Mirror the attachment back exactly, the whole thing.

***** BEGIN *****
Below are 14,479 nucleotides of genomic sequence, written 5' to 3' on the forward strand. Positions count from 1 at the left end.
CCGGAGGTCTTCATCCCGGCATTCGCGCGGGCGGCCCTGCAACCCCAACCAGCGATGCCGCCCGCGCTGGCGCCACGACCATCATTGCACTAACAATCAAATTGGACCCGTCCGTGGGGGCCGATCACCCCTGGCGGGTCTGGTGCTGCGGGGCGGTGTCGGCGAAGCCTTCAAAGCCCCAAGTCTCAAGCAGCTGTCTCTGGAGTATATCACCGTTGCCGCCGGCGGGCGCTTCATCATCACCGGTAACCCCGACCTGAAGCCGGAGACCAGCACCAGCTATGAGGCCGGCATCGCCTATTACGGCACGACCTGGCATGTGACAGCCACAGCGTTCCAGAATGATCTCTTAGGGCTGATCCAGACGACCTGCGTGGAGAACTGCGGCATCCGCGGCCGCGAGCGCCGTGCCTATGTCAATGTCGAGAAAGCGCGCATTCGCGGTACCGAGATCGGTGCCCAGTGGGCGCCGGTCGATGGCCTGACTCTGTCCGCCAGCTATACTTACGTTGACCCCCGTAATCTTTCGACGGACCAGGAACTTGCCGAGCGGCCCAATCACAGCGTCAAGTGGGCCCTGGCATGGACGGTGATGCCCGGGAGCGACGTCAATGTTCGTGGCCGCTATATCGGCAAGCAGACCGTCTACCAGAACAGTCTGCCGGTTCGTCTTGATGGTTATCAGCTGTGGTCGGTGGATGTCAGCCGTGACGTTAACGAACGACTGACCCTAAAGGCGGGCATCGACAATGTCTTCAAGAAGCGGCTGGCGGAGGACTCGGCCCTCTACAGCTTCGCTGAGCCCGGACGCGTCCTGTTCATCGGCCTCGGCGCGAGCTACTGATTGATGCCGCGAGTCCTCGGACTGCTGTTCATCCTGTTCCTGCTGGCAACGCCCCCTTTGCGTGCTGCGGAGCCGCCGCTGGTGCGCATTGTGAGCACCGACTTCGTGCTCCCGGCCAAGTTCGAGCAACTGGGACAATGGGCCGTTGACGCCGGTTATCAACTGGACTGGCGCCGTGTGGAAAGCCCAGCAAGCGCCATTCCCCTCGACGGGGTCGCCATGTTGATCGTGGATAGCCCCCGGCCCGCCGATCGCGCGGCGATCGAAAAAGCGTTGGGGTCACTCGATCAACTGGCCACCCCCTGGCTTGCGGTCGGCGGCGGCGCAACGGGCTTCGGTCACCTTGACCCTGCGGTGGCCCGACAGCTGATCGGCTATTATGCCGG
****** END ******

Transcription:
Below are 14,479 nucleotides of genomic sequence, written 5' to 3' on the forward strand. Positions count from 1 at the left end.
CCGGAGGTCTTCATCCCGGCATTCGCGCGGGCGGCCCTGCAACCCCAACCAGCGATGCCGCCCGCGCTGGCGCCACGACCATCATTGCACTAACAATCAAATTGGACCCGTCCGTGGGGGCCGATCACCCCTGGCGGGTCTGGTGCTGCGGGGCGGTGTCGGCGAAGCCTTCAAAGCCCCAAGTCTCAAGCAGCTGTCTCTGGAGTATATCACCGTTGCCGCCGGCGGGCGCTTCATCATCACCGGTAACCCCGACCTGAAGCCGGAGACCAGCACCAGCTATGAGGCCGGCATCGCCTATTACGGCACGACCTGGCATGTGACAGCCACAGCGTTCCAGAATGATCTCTTAGGGCTGATCCAGACGACCTGCGTGGAGAACTGCGGCATCCGCGGCCGCGAGCGCCGTGCCTATGTCAATGTCGAGAAAGCGCGCATTCGCGGTACCGAGATCGGTGCCCAGTGGGCGCCGGTCGATGGCCTGACTCTGTCCGCCAGCTATACTTACGTTGACCCCCGTAATCTTTCGACGGACCAGGAACTTGCCGAGCGGCCCAATCACAGCGTCAAGTGGGCCCTGGCATGGACGGTGATGCCCGGGAGCGACGTCAATGTTCGTGGCCGCTATATCGGCAAGCAGACCGTCTACCAGAACAGTCTGCCGGTTCGTCTTGATGGTTATCAGCTGTGGTCGGTGGATGTCAGCCGTGACGTTAACGAACGACTGACCCTAAAGGCGGGCATCGACAATGTCTTCAAGAAGCGGCTGGCGGAGGACTCGGCCCTCTACAGCTTCGCTGAGCCCGGACGCGTCCTGTTCATCGGCCTCGGCGCGAGCTACTGATTGATGCCGCGAGTCCTCGGACTGCTGTTCATCCTGTTCCTGCTGGCAACGCCCCCTTTGCGTGCTGCGGAGCCGCCGCTGGTGCGCATTGTGAGCACCGACTTCGTGCTCCCGGCCAAGTTCGAGCAACTGGGACAATGGGCCGTTGACGCCGGTTATCAACTGGACTGGCGCCGTGTGGAAAGCCCAGCAAGCGCCATTCCCCTCGACGGGGTCGCCATGTTGATCGTGGATAGCCCCCGGCCCGCCGATCGCGCGGCGATCGAAAAAGCGTTGGGGTCACTCGATCAACTGGCCACCCCCTGGCTTGCGGTCGGCGGCGGCGCAACGGGCTTCGGTCACCTTGACCCTGCGGTGGCCCGACAGCTGATCGGCTATTATGCCGG